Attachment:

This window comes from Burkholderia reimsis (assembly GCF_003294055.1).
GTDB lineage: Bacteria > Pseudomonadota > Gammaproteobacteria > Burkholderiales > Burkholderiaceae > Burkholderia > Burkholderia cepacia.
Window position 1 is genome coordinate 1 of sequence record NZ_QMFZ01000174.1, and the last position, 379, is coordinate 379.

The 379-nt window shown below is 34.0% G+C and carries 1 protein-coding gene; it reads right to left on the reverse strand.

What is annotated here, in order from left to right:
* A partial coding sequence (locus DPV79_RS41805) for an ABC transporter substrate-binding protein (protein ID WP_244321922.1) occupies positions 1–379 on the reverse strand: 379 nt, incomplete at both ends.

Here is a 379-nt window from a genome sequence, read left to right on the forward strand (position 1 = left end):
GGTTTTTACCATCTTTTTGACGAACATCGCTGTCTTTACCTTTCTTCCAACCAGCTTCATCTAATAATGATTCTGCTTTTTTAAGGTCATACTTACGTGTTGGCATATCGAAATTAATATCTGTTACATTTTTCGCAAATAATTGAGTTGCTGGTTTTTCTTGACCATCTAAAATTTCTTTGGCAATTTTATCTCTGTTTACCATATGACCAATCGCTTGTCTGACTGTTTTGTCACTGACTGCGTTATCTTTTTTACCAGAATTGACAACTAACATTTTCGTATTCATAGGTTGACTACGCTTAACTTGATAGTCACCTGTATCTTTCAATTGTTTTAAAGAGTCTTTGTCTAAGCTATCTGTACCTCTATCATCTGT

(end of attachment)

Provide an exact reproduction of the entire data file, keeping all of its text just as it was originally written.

This window comes from Burkholderia reimsis (assembly GCF_003294055.1).
GTDB lineage: Bacteria > Pseudomonadota > Gammaproteobacteria > Burkholderiales > Burkholderiaceae > Burkholderia > Burkholderia cepacia.
Window position 1 is genome coordinate 1 of sequence record NZ_QMFZ01000174.1, and the last position, 379, is coordinate 379.

The 379-nt window shown below is 34.0% G+C and carries 1 protein-coding gene; it reads right to left on the reverse strand.

What is annotated here, in order from left to right:
* A partial coding sequence (locus DPV79_RS41805) for an ABC transporter substrate-binding protein (protein ID WP_244321922.1) occupies positions 1–379 on the reverse strand: 379 nt, incomplete at both ends.

Here is a 379-nt window from a genome sequence, read left to right on the forward strand (position 1 = left end):
GGTTTTTACCATCTTTTTGACGAACATCGCTGTCTTTACCTTTCTTCCAACCAGCTTCATCTAATAATGATTCTGCTTTTTTAAGGTCATACTTACGTGTTGGCATATCGAAATTAATATCTGTTACATTTTTCGCAAATAATTGAGTTGCTGGTTTTTCTTGACCATCTAAAATTTCTTTGGCAATTTTATCTCTGTTTACCATATGACCAATCGCTTGTCTGACTGTTTTGTCACTGACTGCGTTATCTTTTTTACCAGAATTGACAACTAACATTTTCGTATTCATAGGTTGACTACGCTTAACTTGATAGTCACCTGTATCTTTCAATTGTTTTAAAGAGTCTTTGTCTAAGCTATCTGTACCTCTATCATCTGT